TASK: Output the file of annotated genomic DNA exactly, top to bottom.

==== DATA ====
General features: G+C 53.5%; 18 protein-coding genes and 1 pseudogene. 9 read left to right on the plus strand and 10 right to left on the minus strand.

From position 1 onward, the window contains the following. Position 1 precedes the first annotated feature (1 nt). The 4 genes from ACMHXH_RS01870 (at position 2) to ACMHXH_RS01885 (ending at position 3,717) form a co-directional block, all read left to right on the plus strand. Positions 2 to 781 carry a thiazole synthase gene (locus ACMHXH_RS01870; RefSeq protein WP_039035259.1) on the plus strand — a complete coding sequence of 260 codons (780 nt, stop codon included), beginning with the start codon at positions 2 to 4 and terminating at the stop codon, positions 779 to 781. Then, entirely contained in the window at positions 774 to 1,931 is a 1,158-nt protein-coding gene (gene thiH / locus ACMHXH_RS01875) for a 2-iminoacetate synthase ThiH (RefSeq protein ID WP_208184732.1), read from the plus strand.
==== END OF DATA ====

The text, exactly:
General features: G+C 53.5%; 18 protein-coding genes and 1 pseudogene. 9 read left to right on the plus strand and 10 right to left on the minus strand.

From position 1 onward, the window contains the following. Position 1 precedes the first annotated feature (1 nt). The 4 genes from ACMHXH_RS01870 (at position 2) to ACMHXH_RS01885 (ending at position 3,717) form a co-directional block, all read left to right on the plus strand. Positions 2 to 781 carry a thiazole synthase gene (locus ACMHXH_RS01870; RefSeq protein WP_039035259.1) on the plus strand — a complete coding sequence of 260 codons (780 nt, stop codon included), beginning with the start codon at positions 2 to 4 and terminating at the stop codon, positions 779 to 781. Then, entirely contained in the window at positions 774 to 1,931 is a 1,158-nt protein-coding gene (gene thiH / locus ACMHXH_RS01875) for a 2-iminoacetate synthase ThiH (RefSeq protein ID WP_208184732.1), read from the plus strand.